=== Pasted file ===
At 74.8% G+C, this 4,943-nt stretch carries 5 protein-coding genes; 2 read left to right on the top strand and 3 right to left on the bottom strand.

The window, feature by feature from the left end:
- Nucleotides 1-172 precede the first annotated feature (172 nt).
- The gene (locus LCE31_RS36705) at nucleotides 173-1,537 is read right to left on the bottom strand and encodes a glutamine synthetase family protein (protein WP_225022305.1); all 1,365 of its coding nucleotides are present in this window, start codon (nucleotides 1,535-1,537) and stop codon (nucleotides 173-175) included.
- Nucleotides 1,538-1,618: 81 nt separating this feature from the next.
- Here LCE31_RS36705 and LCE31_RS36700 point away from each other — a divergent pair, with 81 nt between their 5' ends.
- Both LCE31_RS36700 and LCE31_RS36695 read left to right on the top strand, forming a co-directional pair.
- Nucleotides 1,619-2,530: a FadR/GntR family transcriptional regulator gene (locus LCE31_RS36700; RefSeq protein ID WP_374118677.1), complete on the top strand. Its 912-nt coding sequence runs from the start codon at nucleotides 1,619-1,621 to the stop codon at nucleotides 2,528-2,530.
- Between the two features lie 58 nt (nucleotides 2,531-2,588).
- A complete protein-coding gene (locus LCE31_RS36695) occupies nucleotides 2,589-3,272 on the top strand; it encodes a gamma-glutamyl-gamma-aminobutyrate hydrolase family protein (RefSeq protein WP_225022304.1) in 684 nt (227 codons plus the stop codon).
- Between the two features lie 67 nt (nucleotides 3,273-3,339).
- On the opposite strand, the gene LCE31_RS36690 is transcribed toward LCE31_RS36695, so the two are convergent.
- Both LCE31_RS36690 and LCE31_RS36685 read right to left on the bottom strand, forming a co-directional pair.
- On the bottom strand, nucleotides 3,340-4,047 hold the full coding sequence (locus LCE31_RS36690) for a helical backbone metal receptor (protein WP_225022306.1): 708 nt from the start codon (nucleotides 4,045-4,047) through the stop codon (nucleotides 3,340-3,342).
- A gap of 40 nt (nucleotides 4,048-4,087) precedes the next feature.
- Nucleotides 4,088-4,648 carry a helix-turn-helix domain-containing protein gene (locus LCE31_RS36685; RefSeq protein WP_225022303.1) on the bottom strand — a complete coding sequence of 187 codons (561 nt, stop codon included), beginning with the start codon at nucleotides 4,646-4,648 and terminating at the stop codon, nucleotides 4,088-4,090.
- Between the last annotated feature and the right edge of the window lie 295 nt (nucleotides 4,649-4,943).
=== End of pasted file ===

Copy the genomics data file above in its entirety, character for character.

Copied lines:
At 74.8% G+C, this 4,943-nt stretch carries 5 protein-coding genes; 2 read left to right on the top strand and 3 right to left on the bottom strand.

The window, feature by feature from the left end:
- Nucleotides 1-172 precede the first annotated feature (172 nt).
- The gene (locus LCE31_RS36705) at nucleotides 173-1,537 is read right to left on the bottom strand and encodes a glutamine synthetase family protein (protein WP_225022305.1); all 1,365 of its coding nucleotides are present in this window, start codon (nucleotides 1,535-1,537) and stop codon (nucleotides 173-175) included.
- Nucleotides 1,538-1,618: 81 nt separating this feature from the next.
- Here LCE31_RS36705 and LCE31_RS36700 point away from each other — a divergent pair, with 81 nt between their 5' ends.
- Both LCE31_RS36700 and LCE31_RS36695 read left to right on the top strand, forming a co-directional pair.
- Nucleotides 1,619-2,530: a FadR/GntR family transcriptional regulator gene (locus LCE31_RS36700; RefSeq protein ID WP_374118677.1), complete on the top strand. Its 912-nt coding sequence runs from the start codon at nucleotides 1,619-1,621 to the stop codon at nucleotides 2,528-2,530.
- Between the two features lie 58 nt (nucleotides 2,531-2,588).
- A complete protein-coding gene (locus LCE31_RS36695) occupies nucleotides 2,589-3,272 on the top strand; it encodes a gamma-glutamyl-gamma-aminobutyrate hydrolase family protein (RefSeq protein WP_225022304.1) in 684 nt (227 codons plus the stop codon).
- Between the two features lie 67 nt (nucleotides 3,273-3,339).
- On the opposite strand, the gene LCE31_RS36690 is transcribed toward LCE31_RS36695, so the two are convergent.
- Both LCE31_RS36690 and LCE31_RS36685 read right to left on the bottom strand, forming a co-directional pair.
- On the bottom strand, nucleotides 3,340-4,047 hold the full coding sequence (locus LCE31_RS36690) for a helical backbone metal receptor (protein WP_225022306.1): 708 nt from the start codon (nucleotides 4,045-4,047) through the stop codon (nucleotides 3,340-3,342).
- A gap of 40 nt (nucleotides 4,048-4,087) precedes the next feature.
- Nucleotides 4,088-4,648 carry a helix-turn-helix domain-containing protein gene (locus LCE31_RS36685; RefSeq protein WP_225022303.1) on the bottom strand — a complete coding sequence of 187 codons (561 nt, stop codon included), beginning with the start codon at nucleotides 4,646-4,648 and terminating at the stop codon, nucleotides 4,088-4,090.
- Between the last annotated feature and the right edge of the window lie 295 nt (nucleotides 4,649-4,943).